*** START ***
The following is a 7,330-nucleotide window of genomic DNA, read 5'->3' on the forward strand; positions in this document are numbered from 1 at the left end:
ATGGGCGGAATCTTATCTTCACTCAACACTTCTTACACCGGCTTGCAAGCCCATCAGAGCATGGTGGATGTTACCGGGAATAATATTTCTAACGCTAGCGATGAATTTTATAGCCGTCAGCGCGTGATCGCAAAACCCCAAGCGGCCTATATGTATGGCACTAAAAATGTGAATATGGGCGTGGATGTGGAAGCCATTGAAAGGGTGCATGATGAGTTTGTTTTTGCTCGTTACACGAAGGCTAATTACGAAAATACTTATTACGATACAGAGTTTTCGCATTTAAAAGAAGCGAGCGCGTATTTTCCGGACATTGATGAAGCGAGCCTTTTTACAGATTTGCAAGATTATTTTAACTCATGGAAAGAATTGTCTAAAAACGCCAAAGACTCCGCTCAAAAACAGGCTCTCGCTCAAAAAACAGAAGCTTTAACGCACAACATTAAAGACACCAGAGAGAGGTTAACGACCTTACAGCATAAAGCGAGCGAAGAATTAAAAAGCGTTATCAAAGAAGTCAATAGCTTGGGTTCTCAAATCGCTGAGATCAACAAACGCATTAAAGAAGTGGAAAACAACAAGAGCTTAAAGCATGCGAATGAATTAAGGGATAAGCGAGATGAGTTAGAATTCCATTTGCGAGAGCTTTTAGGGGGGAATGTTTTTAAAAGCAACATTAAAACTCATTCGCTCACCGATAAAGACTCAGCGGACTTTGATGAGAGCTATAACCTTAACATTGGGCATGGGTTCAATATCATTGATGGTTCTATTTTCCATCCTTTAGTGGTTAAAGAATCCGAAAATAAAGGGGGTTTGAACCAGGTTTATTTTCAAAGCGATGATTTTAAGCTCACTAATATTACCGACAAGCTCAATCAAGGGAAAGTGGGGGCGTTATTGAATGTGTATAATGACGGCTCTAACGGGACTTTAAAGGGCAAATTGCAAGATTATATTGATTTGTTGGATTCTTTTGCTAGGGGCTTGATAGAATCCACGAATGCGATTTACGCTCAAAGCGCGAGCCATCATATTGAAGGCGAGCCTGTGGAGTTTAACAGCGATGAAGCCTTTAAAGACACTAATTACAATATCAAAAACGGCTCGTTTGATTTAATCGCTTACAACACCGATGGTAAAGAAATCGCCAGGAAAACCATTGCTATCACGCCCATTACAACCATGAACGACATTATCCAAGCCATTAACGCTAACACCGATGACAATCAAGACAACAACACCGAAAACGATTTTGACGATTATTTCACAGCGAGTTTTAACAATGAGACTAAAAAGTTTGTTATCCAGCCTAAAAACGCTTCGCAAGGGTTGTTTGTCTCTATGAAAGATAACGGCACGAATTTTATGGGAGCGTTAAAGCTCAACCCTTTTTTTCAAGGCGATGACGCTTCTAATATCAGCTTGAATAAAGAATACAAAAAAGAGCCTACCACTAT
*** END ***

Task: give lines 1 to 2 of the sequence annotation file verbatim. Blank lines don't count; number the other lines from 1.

The following is a 7,330-nucleotide window of genomic DNA, read 5'->3' on the forward strand; positions in this document are numbered from 1 at the left end:
ATGGGCGGAATCTTATCTTCACTCAACACTTCTTACACCGGCTTGCAAGCCCATCAGAGCATGGTGGATGTTACCGGGAATAATATTTCTAACGCTAGCGATGAATTTTATAGCCGTCAGCGCGTGATCGCAAAACCCCAAGCGGCCTATATGTATGGCACTAAAAATGTGAATATGGGCGTGGATGTGGAAGCCATTGAAAGGGTGCATGATGAGTTTGTTTTTGCTCGTTACACGAAGGCTAATTACGAAAATACTTATTACGATACAGAGTTTTCGCATTTAAAAGAAGCGAGCGCGTATTTTCCGGACATTGATGAAGCGAGCCTTTTTACAGATTTGCAAGATTATTTTAACTCATGGAAAGAATTGTCTAAAAACGCCAAAGACTCCGCTCAAAAACAGGCTCTCGCTCAAAAAACAGAAGCTTTAACGCACAACATTAAAGACACCAGAGAGAGGTTAACGACCTTACAGCATAAAGCGAGCGAAGAATTAAAAAGCGTTATCAAAGAAGTCAATAGCTTGGGTTCTCAAATCGCTGAGATCAACAAACGCATTAAAGAAGTGGAAAACAACAAGAGCTTAAAGCATGCGAATGAATTAAGGGATAAGCGAGATGAGTTAGAATTCCATTTGCGAGAGCTTTTAGGGGGGAATGTTTTTAAAAGCAACATTAAAACTCATTCGCTCACCGATAAAGACTCAGCGGACTTTGATGAGAGCTATAACCTTAACATTGGGCATGGGTTCAATATCATTGATGGTTCTATTTTCCATCCTTTAGTGGTTAAAGAATCCGAAAATAAAGGGGGTTTGAACCAGGTTTATTTTCAAAGCGATGATTTTAAGCTCACTAATATTACCGACAAGCTCAATCAAGGGAAAGTGGGGGCGTTATTGAATGTGTATAATGACGGCTCTAACGGGACTTTAAAGGGCAAATTGCAAGATTATATTGATTTGTTGGATTCTTTTGCTAGGGGCTTGATAGAATCCACGAATGCGATTTACGCTCAAAGCGCGAGCCATCATATTGAAGGCGAGCCTGTGGAGTTTAACAGCGATGAAGCCTTTAAAGACACTAATTACAATATCAAAAACGGCTCGTTTGATTTAATCGCTTACAACACCGATGGTAAAGAAATCGCCAGGAAAACCATTGCTATCACGCCCATTACAACCATGAACGACATTATCCAAGCCATTAACGCTAACACCGATGACAATCAAGACAACAACACCGAAAACGATTTTGACGATTATTTCACAGCGAGTTTTAACAATGAGACTAAAAAGTTTGTTATCCAGCCTAAAAACGCTTCGCAAGGGTTGTTTGTCTCTATGAAAGATAACGGCACGAATTTTATGGGAGCGTTAAAGCTCAACCCTTTTTTTCAAGGCGATGACGCTTCTAATATCAGCTTGAATAAAGAATACAAAAAAGAGCCTACCACTAT